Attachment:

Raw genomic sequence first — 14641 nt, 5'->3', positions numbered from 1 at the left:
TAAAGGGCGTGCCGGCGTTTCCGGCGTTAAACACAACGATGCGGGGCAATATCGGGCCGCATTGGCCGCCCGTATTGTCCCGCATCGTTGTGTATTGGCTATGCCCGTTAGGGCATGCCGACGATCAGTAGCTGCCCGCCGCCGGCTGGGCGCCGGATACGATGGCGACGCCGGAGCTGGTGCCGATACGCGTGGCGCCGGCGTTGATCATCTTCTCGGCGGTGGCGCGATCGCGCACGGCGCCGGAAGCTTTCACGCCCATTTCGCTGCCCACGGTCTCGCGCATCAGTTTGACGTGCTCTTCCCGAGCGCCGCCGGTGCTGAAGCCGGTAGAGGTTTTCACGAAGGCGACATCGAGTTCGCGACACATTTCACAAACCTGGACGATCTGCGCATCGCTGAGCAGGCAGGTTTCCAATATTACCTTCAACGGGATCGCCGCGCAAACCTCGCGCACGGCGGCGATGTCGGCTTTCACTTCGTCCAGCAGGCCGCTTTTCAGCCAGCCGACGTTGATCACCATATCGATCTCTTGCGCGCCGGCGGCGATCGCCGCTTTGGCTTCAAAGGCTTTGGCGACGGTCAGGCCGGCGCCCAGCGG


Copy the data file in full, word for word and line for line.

Raw genomic sequence first — 14641 nt, 5'->3', positions numbered from 1 at the left:
TAAAGGGCGTGCCGGCGTTTCCGGCGTTAAACACAACGATGCGGGGCAATATCGGGCCGCATTGGCCGCCCGTATTGTCCCGCATCGTTGTGTATTGGCTATGCCCGTTAGGGCATGCCGACGATCAGTAGCTGCCCGCCGCCGGCTGGGCGCCGGATACGATGGCGACGCCGGAGCTGGTGCCGATACGCGTGGCGCCGGCGTTGATCATCTTCTCGGCGGTGGCGCGATCGCGCACGGCGCCGGAAGCTTTCACGCCCATTTCGCTGCCCACGGTCTCGCGCATCAGTTTGACGTGCTCTTCCCGAGCGCCGCCGGTGCTGAAGCCGGTAGAGGTTTTCACGAAGGCGACATCGAGTTCGCGACACATTTCACAAACCTGGACGATCTGCGCATCGCTGAGCAGGCAGGTTTCCAATATTACCTTCAACGGGATCGCCGCGCAAACCTCGCGCACGGCGGCGATGTCGGCTTTCACTTCGTCCAGCAGGCCGCTTTTCAGCCAGCCGACGTTGATCACCATATCGATCTCTTGCGCGCCGGCGGCGATCGCCGCTTTGGCTTCAAAGGCTTTGGCGACGGTCAGGCCGGCGCCCAGCGG